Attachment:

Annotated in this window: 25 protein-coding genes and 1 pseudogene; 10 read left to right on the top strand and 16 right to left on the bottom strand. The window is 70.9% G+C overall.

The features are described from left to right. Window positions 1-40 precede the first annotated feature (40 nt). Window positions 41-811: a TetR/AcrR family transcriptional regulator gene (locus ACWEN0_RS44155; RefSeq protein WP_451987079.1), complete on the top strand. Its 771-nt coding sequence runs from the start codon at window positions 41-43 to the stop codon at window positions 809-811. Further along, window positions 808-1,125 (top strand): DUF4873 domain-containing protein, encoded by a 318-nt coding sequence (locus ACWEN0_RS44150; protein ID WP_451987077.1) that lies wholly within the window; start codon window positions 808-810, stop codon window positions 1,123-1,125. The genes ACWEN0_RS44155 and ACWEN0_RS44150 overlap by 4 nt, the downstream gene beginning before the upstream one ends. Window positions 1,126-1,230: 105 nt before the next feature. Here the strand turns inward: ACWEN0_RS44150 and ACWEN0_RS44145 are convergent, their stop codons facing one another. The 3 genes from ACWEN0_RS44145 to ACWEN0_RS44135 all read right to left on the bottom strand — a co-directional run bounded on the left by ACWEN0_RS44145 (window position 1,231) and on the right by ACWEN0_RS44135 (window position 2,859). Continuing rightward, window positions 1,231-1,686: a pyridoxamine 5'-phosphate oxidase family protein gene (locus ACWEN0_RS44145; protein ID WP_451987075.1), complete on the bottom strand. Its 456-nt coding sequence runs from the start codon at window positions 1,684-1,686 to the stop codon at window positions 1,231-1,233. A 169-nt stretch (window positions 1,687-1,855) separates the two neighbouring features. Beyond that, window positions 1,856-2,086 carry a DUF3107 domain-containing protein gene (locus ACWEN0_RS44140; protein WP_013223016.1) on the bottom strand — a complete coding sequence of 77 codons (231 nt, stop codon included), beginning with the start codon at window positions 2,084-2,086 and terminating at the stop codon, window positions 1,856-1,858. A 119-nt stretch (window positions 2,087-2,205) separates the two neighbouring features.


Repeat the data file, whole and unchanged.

Annotated in this window: 25 protein-coding genes and 1 pseudogene; 10 read left to right on the top strand and 16 right to left on the bottom strand. The window is 70.9% G+C overall.

The features are described from left to right. Window positions 1-40 precede the first annotated feature (40 nt). Window positions 41-811: a TetR/AcrR family transcriptional regulator gene (locus ACWEN0_RS44155; RefSeq protein WP_451987079.1), complete on the top strand. Its 771-nt coding sequence runs from the start codon at window positions 41-43 to the stop codon at window positions 809-811. Further along, window positions 808-1,125 (top strand): DUF4873 domain-containing protein, encoded by a 318-nt coding sequence (locus ACWEN0_RS44150; protein ID WP_451987077.1) that lies wholly within the window; start codon window positions 808-810, stop codon window positions 1,123-1,125. The genes ACWEN0_RS44155 and ACWEN0_RS44150 overlap by 4 nt, the downstream gene beginning before the upstream one ends. Window positions 1,126-1,230: 105 nt before the next feature. Here the strand turns inward: ACWEN0_RS44150 and ACWEN0_RS44145 are convergent, their stop codons facing one another. The 3 genes from ACWEN0_RS44145 to ACWEN0_RS44135 all read right to left on the bottom strand — a co-directional run bounded on the left by ACWEN0_RS44145 (window position 1,231) and on the right by ACWEN0_RS44135 (window position 2,859). Continuing rightward, window positions 1,231-1,686: a pyridoxamine 5'-phosphate oxidase family protein gene (locus ACWEN0_RS44145; protein ID WP_451987075.1), complete on the bottom strand. Its 456-nt coding sequence runs from the start codon at window positions 1,684-1,686 to the stop codon at window positions 1,231-1,233. A 169-nt stretch (window positions 1,687-1,855) separates the two neighbouring features. Beyond that, window positions 1,856-2,086 carry a DUF3107 domain-containing protein gene (locus ACWEN0_RS44140; protein WP_013223016.1) on the bottom strand — a complete coding sequence of 77 codons (231 nt, stop codon included), beginning with the start codon at window positions 2,084-2,086 and terminating at the stop codon, window positions 1,856-1,858. A 119-nt stretch (window positions 2,087-2,205) separates the two neighbouring features.